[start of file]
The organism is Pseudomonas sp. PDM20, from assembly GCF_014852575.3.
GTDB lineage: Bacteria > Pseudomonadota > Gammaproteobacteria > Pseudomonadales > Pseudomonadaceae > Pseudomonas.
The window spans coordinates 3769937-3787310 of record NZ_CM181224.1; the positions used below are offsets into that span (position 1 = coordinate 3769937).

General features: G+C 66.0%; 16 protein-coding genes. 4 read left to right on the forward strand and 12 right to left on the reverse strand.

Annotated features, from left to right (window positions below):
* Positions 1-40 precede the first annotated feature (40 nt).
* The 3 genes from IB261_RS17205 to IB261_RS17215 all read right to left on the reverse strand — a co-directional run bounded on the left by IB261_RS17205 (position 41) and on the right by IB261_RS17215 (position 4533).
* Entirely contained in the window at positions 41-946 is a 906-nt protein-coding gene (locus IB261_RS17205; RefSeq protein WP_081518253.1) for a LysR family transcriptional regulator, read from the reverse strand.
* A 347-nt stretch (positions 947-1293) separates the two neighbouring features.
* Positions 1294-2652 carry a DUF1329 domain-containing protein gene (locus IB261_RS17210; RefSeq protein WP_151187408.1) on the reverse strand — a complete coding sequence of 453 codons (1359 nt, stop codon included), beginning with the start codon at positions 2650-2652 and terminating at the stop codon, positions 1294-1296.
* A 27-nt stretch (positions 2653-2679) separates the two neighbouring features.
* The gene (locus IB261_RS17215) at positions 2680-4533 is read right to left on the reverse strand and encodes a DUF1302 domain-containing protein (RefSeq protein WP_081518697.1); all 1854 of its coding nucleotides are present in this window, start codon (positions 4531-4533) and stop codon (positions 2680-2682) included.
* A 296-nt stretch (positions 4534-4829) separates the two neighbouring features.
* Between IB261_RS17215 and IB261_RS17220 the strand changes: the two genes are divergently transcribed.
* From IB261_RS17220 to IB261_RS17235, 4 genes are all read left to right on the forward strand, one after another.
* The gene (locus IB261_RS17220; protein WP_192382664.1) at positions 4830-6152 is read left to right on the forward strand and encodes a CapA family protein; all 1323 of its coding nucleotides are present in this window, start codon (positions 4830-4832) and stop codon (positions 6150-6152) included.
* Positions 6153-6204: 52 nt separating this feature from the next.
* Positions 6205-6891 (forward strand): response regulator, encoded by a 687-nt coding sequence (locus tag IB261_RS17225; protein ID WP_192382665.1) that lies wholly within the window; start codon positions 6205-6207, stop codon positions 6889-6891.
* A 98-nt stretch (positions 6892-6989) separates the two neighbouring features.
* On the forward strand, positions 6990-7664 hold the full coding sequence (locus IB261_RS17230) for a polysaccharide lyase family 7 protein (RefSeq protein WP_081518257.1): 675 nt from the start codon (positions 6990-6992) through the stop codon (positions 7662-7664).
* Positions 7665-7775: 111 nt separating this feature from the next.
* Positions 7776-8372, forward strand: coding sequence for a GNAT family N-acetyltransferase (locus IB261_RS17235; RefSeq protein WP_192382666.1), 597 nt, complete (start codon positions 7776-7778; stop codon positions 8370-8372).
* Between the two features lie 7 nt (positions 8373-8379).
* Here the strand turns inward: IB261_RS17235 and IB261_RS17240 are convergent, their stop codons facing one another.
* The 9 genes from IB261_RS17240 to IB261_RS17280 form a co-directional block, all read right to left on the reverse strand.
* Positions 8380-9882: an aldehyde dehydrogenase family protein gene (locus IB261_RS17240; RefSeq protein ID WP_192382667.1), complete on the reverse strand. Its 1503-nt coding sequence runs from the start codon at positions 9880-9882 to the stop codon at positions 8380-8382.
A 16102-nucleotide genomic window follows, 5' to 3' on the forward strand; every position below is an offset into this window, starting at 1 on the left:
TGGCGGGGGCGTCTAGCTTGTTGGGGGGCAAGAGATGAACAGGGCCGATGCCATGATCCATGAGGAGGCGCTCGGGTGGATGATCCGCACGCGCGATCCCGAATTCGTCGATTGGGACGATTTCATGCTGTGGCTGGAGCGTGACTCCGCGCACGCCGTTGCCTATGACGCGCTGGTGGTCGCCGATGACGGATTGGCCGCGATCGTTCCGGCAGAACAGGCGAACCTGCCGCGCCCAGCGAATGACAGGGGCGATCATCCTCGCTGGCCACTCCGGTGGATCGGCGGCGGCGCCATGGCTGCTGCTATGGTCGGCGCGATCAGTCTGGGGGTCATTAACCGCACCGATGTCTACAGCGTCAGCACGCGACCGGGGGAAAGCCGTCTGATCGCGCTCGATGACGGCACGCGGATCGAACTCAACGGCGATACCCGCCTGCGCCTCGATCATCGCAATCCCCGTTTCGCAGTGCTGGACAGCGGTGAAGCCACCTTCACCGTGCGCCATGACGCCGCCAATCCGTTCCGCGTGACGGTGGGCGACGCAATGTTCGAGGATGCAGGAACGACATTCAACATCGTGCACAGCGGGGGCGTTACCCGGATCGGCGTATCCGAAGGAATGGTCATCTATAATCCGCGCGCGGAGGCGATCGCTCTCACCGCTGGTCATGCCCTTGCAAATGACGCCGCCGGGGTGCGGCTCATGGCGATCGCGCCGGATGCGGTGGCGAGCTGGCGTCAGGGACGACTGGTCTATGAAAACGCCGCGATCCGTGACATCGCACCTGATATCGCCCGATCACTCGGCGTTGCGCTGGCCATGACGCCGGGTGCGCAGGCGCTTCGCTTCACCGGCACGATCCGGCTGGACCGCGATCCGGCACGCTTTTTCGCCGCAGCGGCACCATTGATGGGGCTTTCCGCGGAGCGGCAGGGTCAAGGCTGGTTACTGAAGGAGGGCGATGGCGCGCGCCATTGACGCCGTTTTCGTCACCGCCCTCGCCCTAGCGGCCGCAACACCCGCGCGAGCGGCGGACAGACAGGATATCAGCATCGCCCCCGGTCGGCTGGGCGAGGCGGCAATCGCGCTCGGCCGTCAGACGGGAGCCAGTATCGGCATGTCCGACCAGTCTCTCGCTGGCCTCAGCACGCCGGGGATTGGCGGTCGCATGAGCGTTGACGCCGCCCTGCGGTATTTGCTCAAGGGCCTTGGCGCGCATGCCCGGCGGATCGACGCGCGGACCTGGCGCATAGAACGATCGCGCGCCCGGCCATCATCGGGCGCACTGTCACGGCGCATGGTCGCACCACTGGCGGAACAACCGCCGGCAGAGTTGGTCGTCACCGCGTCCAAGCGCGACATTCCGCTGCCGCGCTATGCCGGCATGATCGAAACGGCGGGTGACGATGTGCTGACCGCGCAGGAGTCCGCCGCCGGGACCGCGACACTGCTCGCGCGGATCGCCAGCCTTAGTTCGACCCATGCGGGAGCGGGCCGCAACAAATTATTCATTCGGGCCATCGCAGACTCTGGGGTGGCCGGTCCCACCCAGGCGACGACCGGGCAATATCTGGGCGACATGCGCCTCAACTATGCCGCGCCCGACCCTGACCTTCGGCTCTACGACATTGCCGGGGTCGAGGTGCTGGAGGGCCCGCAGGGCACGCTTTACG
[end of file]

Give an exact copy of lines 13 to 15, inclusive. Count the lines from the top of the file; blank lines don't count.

* A 296-nt stretch (positions 4534-4829) separates the two neighbouring features.
* Between IB261_RS17215 and IB261_RS17220 the strand changes: the two genes are divergently transcribed.
* From IB261_RS17220 to IB261_RS17235, 4 genes are all read left to right on the forward strand, one after another.